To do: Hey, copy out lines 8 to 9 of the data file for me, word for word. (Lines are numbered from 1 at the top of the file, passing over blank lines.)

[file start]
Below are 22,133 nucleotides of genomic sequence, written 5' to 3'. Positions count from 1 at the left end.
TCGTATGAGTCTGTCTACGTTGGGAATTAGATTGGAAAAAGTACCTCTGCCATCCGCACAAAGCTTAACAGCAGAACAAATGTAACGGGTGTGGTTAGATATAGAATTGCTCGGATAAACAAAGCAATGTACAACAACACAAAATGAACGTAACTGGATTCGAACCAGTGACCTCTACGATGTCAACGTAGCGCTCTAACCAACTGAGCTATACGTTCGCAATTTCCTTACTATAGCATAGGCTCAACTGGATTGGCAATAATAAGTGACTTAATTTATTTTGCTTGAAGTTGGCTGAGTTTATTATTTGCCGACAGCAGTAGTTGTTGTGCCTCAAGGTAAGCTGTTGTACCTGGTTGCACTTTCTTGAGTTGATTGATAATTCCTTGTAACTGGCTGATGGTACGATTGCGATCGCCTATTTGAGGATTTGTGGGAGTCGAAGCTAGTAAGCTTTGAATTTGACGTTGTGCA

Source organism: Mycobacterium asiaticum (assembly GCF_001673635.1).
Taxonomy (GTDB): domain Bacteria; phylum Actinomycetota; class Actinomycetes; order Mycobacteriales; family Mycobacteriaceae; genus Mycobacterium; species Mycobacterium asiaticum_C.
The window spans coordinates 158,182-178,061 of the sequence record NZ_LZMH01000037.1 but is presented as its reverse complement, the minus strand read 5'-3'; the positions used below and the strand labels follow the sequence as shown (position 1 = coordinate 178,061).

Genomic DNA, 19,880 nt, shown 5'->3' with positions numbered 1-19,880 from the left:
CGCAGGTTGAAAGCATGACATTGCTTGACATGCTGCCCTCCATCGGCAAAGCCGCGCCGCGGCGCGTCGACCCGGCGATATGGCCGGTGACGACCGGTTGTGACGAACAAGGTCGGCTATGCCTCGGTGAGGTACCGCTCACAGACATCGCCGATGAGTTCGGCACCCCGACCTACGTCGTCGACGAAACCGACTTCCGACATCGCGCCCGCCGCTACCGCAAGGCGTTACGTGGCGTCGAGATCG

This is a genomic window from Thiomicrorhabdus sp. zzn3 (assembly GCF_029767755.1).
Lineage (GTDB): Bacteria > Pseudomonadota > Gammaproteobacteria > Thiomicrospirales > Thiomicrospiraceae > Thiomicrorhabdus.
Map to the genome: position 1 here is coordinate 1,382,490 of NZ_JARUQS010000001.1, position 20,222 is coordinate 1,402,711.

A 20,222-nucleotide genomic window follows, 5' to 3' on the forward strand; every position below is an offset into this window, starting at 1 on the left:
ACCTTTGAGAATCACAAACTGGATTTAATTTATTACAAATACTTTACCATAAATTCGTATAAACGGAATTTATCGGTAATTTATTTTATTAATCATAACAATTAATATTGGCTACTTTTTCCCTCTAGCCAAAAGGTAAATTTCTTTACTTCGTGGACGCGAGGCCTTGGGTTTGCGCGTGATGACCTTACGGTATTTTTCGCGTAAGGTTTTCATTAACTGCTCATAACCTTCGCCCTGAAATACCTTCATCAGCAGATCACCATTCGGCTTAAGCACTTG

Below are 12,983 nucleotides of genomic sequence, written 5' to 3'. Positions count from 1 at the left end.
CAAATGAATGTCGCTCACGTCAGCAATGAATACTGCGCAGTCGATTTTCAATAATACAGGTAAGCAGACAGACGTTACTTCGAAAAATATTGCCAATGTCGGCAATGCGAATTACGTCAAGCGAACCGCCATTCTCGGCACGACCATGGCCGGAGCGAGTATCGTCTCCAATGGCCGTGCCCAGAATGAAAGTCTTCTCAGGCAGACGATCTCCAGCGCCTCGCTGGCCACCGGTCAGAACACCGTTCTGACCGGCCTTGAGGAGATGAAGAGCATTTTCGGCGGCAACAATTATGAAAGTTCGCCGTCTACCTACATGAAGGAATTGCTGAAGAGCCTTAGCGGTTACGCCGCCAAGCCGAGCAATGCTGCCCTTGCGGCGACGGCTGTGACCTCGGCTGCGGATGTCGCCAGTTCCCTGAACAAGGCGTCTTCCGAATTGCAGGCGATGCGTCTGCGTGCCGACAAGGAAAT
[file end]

This is a genomic window from Thiomicrorhabdus sp. zzn3 (assembly GCF_029767755.1).
Lineage (GTDB): Bacteria > Pseudomonadota > Gammaproteobacteria > Thiomicrospirales > Thiomicrospiraceae > Thiomicrorhabdus.